You must read and agree to the following terms and conditions before downloading the clip:
Downloadable Video – FOR EDUCATIONAL CRITICISM AND REVIEW PURPOSES ONLY
This clip is available for download for the limited purpose of criticism and review in an educational context. You must obtain permission from firstname.lastname@example.org for all other purposes for use of this material.
Terms & Conditions
australianscreen is produced by the National Film and Sound Archive. By using the website you agree to comply with the terms and conditions described here and elsewhere on this site. The NFSA may amend the 'Conditions of Use’ from time to time without notice.
All materials on the site, including but not limited to text, video clips, audio clips, designs, logos, illustrations and still images, are protected by the Copyright Laws of Australia and international conventions. ALL rights are reserved.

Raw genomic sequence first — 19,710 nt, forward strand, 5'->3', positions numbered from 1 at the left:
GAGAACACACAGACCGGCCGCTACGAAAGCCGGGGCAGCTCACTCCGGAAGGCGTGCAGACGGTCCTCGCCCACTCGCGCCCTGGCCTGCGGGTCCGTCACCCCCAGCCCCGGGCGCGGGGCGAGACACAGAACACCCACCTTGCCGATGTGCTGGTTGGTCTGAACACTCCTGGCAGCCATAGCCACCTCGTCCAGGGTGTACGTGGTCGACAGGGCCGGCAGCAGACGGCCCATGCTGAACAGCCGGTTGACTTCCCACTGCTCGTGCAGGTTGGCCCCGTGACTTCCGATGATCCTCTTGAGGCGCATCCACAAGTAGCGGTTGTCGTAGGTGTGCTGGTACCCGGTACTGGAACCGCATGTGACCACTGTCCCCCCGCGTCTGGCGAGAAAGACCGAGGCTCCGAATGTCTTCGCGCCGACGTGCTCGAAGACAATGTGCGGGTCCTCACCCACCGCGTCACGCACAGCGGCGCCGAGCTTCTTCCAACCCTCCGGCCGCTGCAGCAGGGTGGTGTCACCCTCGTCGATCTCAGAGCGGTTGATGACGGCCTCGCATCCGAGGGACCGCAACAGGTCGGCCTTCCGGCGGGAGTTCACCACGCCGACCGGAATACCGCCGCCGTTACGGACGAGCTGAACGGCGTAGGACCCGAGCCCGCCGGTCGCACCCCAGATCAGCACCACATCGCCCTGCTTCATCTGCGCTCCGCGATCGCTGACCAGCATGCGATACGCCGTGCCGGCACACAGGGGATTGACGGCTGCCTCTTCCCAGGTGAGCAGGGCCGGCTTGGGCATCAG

You must read and agree to the following terms and conditions before downloading this clip:
When you access ABC materials on australianscreen you agree that:
- You may download this clip to assist your information, criticism and review purposes in conjunction with viewing this website only;
- Downloading this clip for purposes other than criticism and review is Prohibited;
- Downloading for purposes other than non-commercial educational uses is Prohibited;
- Downloading this clip in association with any commercial purpose is Prohibited;
The National Film and Sound Archive’s permission must be sought to amend any information in the materials, unless otherwise stated in notices throughout the Site.
ANY UNAUTHORISED USE OF MATERIAL ON THIS SITE MAY RESULT IN CIVIL AND CRIMINAL LIABILITY.
This clip is available in the following configurations:
||Optimised for full-screen display on a fast computer.
||Can be displayed full screen. Also suitable for video iPods.
||Recommended if you have a slow internet connection, limited storage space, or an older computer. Not suitable for playing full-screen
Right-click on the links above to download video files to your computer.